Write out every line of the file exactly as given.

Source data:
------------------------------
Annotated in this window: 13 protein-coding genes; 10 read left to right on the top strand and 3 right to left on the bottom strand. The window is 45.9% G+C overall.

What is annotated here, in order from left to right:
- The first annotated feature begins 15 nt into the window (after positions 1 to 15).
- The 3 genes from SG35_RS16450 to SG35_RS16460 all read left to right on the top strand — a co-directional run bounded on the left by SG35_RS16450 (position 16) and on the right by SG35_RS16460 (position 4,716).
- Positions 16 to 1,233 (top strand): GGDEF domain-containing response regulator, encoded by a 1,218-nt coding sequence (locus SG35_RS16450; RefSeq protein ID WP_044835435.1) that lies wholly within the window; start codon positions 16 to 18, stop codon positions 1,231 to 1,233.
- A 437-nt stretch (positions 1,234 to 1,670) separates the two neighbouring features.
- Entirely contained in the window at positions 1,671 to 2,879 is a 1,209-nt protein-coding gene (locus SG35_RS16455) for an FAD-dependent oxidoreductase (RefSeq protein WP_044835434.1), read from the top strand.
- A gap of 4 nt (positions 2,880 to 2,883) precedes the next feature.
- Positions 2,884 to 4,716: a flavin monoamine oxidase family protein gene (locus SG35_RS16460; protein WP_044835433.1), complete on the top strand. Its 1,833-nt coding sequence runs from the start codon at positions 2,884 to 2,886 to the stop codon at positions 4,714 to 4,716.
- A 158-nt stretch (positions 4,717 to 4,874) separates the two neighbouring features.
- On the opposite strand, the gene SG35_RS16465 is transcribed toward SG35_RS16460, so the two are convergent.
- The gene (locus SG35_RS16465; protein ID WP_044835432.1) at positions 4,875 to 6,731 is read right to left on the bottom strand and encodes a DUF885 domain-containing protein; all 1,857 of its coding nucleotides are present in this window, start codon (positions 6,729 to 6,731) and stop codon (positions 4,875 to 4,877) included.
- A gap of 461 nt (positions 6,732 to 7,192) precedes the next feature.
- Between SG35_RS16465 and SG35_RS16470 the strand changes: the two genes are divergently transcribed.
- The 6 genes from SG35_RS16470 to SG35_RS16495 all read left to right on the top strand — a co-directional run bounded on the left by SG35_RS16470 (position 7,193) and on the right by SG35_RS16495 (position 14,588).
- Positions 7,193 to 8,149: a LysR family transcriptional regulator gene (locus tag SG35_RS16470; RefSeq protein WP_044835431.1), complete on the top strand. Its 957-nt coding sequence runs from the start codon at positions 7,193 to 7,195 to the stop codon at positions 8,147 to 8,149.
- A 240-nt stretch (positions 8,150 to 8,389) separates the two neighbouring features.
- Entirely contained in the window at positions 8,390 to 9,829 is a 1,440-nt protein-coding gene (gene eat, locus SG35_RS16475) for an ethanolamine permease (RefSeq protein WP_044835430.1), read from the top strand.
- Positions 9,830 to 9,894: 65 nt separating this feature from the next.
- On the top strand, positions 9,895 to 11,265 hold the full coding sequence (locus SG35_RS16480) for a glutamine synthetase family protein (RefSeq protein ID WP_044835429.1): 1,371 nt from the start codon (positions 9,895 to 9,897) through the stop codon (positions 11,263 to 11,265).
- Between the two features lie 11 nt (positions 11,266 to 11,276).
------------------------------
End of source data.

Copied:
Annotated in this window: 13 protein-coding genes; 10 read left to right on the top strand and 3 right to left on the bottom strand. The window is 45.9% G+C overall.

What is annotated here, in order from left to right:
- The first annotated feature begins 15 nt into the window (after positions 1 to 15).
- The 3 genes from SG35_RS16450 to SG35_RS16460 all read left to right on the top strand — a co-directional run bounded on the left by SG35_RS16450 (position 16) and on the right by SG35_RS16460 (position 4,716).
- Positions 16 to 1,233 (top strand): GGDEF domain-containing response regulator, encoded by a 1,218-nt coding sequence (locus SG35_RS16450; RefSeq protein ID WP_044835435.1) that lies wholly within the window; start codon positions 16 to 18, stop codon positions 1,231 to 1,233.
- A 437-nt stretch (positions 1,234 to 1,670) separates the two neighbouring features.
- Entirely contained in the window at positions 1,671 to 2,879 is a 1,209-nt protein-coding gene (locus SG35_RS16455) for an FAD-dependent oxidoreductase (RefSeq protein WP_044835434.1), read from the top strand.
- A gap of 4 nt (positions 2,880 to 2,883) precedes the next feature.
- Positions 2,884 to 4,716: a flavin monoamine oxidase family protein gene (locus SG35_RS16460; protein WP_044835433.1), complete on the top strand. Its 1,833-nt coding sequence runs from the start codon at positions 2,884 to 2,886 to the stop codon at positions 4,714 to 4,716.
- A 158-nt stretch (positions 4,717 to 4,874) separates the two neighbouring features.
- On the opposite strand, the gene SG35_RS16465 is transcribed toward SG35_RS16460, so the two are convergent.
- The gene (locus SG35_RS16465; protein ID WP_044835432.1) at positions 4,875 to 6,731 is read right to left on the bottom strand and encodes a DUF885 domain-containing protein; all 1,857 of its coding nucleotides are present in this window, start codon (positions 6,729 to 6,731) and stop codon (positions 4,875 to 4,877) included.
- A gap of 461 nt (positions 6,732 to 7,192) precedes the next feature.
- Between SG35_RS16465 and SG35_RS16470 the strand changes: the two genes are divergently transcribed.
- The 6 genes from SG35_RS16470 to SG35_RS16495 all read left to right on the top strand — a co-directional run bounded on the left by SG35_RS16470 (position 7,193) and on the right by SG35_RS16495 (position 14,588).
- Positions 7,193 to 8,149: a LysR family transcriptional regulator gene (locus tag SG35_RS16470; RefSeq protein WP_044835431.1), complete on the top strand. Its 957-nt coding sequence runs from the start codon at positions 7,193 to 7,195 to the stop codon at positions 8,147 to 8,149.
- A 240-nt stretch (positions 8,150 to 8,389) separates the two neighbouring features.
- Entirely contained in the window at positions 8,390 to 9,829 is a 1,440-nt protein-coding gene (gene eat, locus SG35_RS16475) for an ethanolamine permease (RefSeq protein WP_044835430.1), read from the top strand.
- Positions 9,830 to 9,894: 65 nt separating this feature from the next.
- On the top strand, positions 9,895 to 11,265 hold the full coding sequence (locus SG35_RS16480) for a glutamine synthetase family protein (RefSeq protein ID WP_044835429.1): 1,371 nt from the start codon (positions 9,895 to 9,897) through the stop codon (positions 11,263 to 11,265).
- Between the two features lie 11 nt (positions 11,266 to 11,276).